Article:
@cert-authority for hostbased auth - sans shosts?

Morgan, Iain (ARC-TN)[InuTeq, LLC] iain.morgan at nasa.gov
Thu Nov 16 09:12:47 AEDT 2023

On 11/15/23, 10:51 AM, "openssh-unix-dev on behalf of Marian Beermann" <openssh-unix-dev-bounces+iain.morgan=nasa.gov at mindrot.org <mailto:nasa.gov at mindrot.org> on behalf of public at enkore.de <mailto:public at enkore.de>> wrote:

On 11/15/23 18:09, Chris Rapier wrote:
> On 11/11/23 9:31 PM, Damien Miller wrote:
>> It's not discouraged so much as rarely used. It's very useful in some
>> situations and I can think of good reasons to use it more often (e.g
>> requiring both host and user identity as part of authentication).
>> It definitely has more rough edges than user publickey authentication -
>> it's harder to set up (admin only) and harder to debug, as it requires
>> access to authentication logs and we haven't put as much effort in to
>> making the logs useful and actionable when something is misconfigured.
> We use it extensively to manage the nodes in our HPC clusters. It ends
> up being much less difficult to maintain that the alternatives.
That's our use case as well. Probably the most common use case for
hostbased methods?

Normal key-based authentication methods would require keeping O(N*M)
(N=number of users, M=number of nodes) items (millions) in sync: every
user's key would need to be on every node in their
~/.ssh/authorized_keys and every node's host key needs to be in every
other node's /etc/ssh/known_hosts + shosts.

With hostbased only the latter part (/etc/ssh/known_hosts + shosts) is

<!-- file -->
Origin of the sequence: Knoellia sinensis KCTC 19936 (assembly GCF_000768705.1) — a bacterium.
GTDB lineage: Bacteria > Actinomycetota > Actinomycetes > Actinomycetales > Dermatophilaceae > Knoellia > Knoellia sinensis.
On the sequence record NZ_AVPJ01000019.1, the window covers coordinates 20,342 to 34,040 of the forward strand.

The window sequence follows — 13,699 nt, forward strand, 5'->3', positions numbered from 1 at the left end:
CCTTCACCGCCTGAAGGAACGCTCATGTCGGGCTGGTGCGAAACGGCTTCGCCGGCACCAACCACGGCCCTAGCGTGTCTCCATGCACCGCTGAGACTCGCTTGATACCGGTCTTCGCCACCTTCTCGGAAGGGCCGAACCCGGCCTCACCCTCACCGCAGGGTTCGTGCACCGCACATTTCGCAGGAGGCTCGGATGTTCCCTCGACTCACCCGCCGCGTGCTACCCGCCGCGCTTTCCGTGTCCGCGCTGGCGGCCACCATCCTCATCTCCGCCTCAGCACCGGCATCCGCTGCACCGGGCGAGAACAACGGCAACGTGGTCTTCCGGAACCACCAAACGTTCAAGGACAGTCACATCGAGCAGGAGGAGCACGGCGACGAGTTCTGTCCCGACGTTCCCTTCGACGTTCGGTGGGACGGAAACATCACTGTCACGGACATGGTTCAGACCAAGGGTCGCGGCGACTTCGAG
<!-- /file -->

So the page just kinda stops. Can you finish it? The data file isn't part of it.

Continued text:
With @cert-authority only the shosts is needed. Which is already a
significant advantage, because no keys need to be synced any more.

With a hypothetical /etc/ssh/authorized_keys (or an equivalent
mechanism, like a @hostbased-authority flag in /etc/ssh/known_hosts)
nothing would need to be synced at all (conversely: no more ssh breakage
"from first principles"), unless the CA root has to be rotated.

Cheers, Marian

Well, issuing user certs or leveraging AuthorizedKeysCommand can help in the case where pubkey authentication is used instead of hostbased.  But, hostbased is generqally seen as more convenient in a cluster situation.  I assume that you are aware of the shosts.equiv file, which can reduce the need for individual .shosts files.

As an aside, there doesn't seem to be any documentation in the man pages regarding the format of shosts.equiv, ~/.shosts, etc.  I thought the man pages used to refer to rsh(1) or rlogin(1) for this, but I seem to be unable to find that.  Since modern systems rarely have those installed, the ssh(1) or sshd(8) man pages should probably document the trivial format.


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